Foster Provost's and Tom Fawcett's "Data Science for Business" is based on the MBA class Provost taught at New York University for more than 10 years. It covers fundamental concepts of data science and explains how data can be analyzed and used to make key business decisions. The authors are world-renowned data scientists, so they know a lot more about data mining and analytics than the average person, but they do a good job of breaking things down in a way that nearly every reader (even those without a tech background) can easily understand. This is good book for MBA students who want to learn about big data concepts through the lens of real-world business problems. 

Ray Dalio's book made it to #1 on the New York Times Bestseller list and was also named Amazon's Business Book of the Year in 2017. Dalio, who founded one of the most successful investment firms in the United States, has been given impressive nicknames like "the Steve Jobs of investing" and "the philosopher king of the financial universe." In "Principles: Life and Work," Dalio shares hundreds of life lessons learned over the course of his 40-year career. This book is a good read for MBAs who want to learn how to get to the root cause of problems, make better decisions, create meaningful relationships, and build strong teams. 

"The Start-up of You: Adapt to the Future, Invest in Yourself, and Transform Your Career" is a New York Times bestselling career strategy book by Reid Hoffman and Ben Casnocha that encourages readers to think of themselves as small businesses that are constantly striving to be better. Hoffman, who is the co-founder and chairman of LinkedIn, and Casnocha, an entrepreneur and angel investor, explain how to use entrepreneurial thinking and strategies used by Silicon Valley start-ups to launch and manage your career. This book is best for MBA students who want to learn how to build their professional network and accelerate their career growth.

"Grit," by Angela Duckworth proposes that the best indicator of success is a combination of passion and perseverance, also known as "grit." Duckworth, who is the Christopher H. Browne Distinguished Professor of Psychology at the University of Pennsylvania and faculty co-director of Wharton People Analytics, supports this theory with anecdotes from CEOs, West Point teachers, and even finalists in the National Spelling Bee.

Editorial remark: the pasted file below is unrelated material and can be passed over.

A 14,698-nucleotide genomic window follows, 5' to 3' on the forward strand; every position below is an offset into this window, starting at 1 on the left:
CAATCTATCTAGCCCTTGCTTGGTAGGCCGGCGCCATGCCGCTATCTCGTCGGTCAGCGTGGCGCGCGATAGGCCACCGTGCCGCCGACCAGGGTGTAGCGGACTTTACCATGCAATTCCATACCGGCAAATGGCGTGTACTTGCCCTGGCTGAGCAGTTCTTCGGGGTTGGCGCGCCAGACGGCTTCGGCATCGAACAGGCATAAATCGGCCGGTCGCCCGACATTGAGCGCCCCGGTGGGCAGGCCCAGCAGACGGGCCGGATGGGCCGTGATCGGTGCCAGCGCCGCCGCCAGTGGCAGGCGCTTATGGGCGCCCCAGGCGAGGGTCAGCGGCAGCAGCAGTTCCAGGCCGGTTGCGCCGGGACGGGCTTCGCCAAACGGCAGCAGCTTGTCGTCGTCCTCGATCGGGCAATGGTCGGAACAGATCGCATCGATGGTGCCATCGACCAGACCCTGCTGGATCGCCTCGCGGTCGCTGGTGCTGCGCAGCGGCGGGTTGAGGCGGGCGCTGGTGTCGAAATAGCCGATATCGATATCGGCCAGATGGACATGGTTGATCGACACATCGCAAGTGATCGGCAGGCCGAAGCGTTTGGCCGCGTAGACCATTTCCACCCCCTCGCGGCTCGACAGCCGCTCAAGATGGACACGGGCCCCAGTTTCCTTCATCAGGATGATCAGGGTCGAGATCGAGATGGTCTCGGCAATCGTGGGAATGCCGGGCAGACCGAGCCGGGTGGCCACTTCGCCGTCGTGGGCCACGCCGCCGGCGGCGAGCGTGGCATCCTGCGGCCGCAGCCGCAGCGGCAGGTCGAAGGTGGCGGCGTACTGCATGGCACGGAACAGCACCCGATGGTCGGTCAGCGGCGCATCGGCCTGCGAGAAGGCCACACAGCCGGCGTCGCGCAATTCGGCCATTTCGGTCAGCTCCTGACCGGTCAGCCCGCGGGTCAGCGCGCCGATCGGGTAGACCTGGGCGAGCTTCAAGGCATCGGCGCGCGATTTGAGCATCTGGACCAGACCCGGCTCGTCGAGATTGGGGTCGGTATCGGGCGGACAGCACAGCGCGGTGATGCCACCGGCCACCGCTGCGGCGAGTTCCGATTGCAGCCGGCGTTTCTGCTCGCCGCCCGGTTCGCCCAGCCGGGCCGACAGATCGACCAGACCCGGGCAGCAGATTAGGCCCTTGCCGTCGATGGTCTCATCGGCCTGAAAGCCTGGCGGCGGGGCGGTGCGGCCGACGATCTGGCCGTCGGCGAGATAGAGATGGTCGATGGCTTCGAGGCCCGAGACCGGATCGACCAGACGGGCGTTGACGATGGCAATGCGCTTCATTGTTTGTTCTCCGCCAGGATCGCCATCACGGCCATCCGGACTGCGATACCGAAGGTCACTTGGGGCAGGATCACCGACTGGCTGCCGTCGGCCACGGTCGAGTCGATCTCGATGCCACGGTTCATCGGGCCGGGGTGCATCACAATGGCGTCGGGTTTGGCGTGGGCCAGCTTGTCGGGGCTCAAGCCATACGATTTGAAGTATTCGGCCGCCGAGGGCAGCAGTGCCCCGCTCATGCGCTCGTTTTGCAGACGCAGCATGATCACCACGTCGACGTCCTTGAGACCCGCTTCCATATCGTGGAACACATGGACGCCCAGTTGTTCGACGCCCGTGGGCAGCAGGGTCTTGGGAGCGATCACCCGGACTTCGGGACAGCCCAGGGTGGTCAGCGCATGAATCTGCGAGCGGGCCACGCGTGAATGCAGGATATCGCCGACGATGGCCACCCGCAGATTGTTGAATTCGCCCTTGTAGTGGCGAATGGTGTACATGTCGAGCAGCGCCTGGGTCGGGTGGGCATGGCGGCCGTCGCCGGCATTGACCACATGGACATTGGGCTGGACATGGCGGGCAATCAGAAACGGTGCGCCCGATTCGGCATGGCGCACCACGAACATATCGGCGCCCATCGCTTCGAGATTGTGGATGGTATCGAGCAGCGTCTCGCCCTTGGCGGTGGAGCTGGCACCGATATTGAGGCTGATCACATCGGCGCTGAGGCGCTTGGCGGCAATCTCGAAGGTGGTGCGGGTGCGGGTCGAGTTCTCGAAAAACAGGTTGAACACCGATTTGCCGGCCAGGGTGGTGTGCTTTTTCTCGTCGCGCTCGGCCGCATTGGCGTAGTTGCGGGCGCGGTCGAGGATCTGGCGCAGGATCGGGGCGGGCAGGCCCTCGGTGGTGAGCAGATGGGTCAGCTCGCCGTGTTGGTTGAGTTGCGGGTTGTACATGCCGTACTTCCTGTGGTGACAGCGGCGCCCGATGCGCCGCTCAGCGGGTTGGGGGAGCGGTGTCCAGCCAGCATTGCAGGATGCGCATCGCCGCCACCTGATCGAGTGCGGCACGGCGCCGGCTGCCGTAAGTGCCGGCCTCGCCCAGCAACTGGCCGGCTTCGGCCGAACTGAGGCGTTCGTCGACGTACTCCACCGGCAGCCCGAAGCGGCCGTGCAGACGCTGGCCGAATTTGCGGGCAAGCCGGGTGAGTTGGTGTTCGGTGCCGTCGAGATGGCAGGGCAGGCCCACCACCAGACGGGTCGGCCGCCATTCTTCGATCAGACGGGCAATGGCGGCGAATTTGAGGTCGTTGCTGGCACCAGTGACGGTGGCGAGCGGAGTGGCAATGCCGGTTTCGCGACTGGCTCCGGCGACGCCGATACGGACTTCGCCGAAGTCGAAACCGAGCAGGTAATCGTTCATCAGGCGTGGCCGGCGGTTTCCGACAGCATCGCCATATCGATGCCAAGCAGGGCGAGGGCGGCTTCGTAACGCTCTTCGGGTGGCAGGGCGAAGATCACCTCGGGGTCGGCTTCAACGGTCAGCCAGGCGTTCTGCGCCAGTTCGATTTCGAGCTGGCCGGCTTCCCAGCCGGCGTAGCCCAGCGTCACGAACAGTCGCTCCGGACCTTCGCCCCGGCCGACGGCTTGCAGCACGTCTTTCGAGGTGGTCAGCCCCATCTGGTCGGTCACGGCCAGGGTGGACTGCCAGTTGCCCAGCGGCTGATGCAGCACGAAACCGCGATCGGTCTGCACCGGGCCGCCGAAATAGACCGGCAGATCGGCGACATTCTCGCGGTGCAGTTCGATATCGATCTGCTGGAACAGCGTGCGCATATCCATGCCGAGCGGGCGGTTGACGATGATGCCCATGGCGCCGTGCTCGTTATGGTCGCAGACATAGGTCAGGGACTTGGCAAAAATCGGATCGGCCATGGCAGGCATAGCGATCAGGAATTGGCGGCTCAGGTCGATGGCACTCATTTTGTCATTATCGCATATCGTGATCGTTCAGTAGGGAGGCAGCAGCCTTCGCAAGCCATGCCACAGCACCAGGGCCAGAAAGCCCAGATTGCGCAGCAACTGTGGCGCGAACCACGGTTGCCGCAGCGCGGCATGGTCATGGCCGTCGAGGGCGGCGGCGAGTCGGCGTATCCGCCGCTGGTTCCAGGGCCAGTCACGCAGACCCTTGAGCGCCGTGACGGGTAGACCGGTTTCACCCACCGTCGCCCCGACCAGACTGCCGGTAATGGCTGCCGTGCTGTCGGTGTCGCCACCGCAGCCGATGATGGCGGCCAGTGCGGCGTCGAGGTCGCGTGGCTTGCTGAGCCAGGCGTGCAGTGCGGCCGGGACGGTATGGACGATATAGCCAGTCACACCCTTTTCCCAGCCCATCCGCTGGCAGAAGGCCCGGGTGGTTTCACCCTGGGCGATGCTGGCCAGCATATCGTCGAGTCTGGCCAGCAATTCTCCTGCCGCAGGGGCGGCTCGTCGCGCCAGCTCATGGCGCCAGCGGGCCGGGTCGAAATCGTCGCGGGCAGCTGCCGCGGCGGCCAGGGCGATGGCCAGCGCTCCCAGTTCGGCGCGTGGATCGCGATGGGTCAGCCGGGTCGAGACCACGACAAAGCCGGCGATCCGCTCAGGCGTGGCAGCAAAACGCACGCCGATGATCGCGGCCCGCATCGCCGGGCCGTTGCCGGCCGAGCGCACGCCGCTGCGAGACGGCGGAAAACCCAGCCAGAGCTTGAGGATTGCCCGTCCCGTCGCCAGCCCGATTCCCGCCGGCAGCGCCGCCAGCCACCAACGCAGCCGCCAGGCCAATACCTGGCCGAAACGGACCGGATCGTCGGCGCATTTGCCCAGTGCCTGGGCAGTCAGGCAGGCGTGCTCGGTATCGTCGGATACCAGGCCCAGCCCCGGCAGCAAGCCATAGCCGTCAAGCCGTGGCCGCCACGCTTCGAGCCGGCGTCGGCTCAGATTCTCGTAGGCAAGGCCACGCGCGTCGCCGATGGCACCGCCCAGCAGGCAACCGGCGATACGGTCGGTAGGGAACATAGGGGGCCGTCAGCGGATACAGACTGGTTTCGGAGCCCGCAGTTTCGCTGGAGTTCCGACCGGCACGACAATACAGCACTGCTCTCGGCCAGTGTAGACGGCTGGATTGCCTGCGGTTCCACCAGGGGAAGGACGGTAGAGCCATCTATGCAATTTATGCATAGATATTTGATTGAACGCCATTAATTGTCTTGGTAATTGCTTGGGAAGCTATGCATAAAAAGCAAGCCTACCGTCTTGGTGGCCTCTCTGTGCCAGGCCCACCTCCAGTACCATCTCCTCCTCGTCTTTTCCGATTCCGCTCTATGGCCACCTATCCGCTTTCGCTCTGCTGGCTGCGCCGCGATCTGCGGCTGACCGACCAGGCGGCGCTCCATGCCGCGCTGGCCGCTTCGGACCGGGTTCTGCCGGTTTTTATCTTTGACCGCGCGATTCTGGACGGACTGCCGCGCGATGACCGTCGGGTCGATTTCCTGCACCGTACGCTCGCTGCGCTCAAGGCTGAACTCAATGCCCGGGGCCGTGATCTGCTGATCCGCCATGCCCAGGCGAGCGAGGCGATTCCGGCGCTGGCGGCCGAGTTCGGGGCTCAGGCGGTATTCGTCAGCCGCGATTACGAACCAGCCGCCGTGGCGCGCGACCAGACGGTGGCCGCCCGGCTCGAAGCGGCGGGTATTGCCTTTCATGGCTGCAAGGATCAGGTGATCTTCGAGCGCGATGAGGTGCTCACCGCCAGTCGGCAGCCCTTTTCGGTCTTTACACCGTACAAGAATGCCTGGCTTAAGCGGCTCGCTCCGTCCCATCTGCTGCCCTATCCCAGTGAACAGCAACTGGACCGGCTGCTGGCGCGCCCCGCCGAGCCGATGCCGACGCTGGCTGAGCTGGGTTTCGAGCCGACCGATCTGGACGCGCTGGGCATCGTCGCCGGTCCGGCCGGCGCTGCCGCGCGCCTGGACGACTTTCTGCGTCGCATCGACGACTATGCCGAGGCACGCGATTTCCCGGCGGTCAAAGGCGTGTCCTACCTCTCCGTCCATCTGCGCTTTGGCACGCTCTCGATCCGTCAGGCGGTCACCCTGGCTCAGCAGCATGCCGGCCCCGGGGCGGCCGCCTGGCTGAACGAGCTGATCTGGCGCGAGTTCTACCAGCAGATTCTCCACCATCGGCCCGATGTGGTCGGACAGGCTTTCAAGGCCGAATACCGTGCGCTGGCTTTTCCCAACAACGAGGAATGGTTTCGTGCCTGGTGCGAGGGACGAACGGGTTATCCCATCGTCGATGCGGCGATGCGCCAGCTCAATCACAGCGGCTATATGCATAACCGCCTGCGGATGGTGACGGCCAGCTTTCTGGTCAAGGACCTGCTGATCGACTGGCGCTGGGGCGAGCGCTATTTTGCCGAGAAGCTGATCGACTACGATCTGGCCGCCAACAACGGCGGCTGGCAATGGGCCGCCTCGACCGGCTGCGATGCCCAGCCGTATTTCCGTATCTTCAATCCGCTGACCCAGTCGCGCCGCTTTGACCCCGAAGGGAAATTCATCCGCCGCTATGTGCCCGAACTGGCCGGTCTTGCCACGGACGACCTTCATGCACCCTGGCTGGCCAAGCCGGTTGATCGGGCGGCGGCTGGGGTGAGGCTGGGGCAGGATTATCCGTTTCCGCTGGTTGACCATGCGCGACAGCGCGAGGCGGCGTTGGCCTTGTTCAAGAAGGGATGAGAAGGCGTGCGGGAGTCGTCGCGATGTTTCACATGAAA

"Grit" isn't a traditional business book, but it is a good resource for business majors who want to change the way that they look at obstacles in their lives and careers. If you don't have time to read the book, check out Duckworth's TED Talk, one of the most viewed TED Talks of all time. 

Henry Mintzberg's "Managers, Not MBAs," takes a critical look at MBA education at some of the world's top business schools. The book suggests that most MBA programs "train the wrong people in the wrong ways with the wrong consequences." Mintzberg has enough experience to critique the state of management education. He holds the Cleghorn Professorship of Management Studies and has been a visiting professor at Carnegie-Mellon University, London Business School, INSEAD, and H.E.C. in Montreal. In "Managers, Not MBAs" he examines the current system of MBA education and proposes that managers learn from experience instead of focusing on analysis and technique alone. This book is a good choice for any MBA student who wants to think critically about the education they are receiving and seek out opportunities to learn outside of the classroom.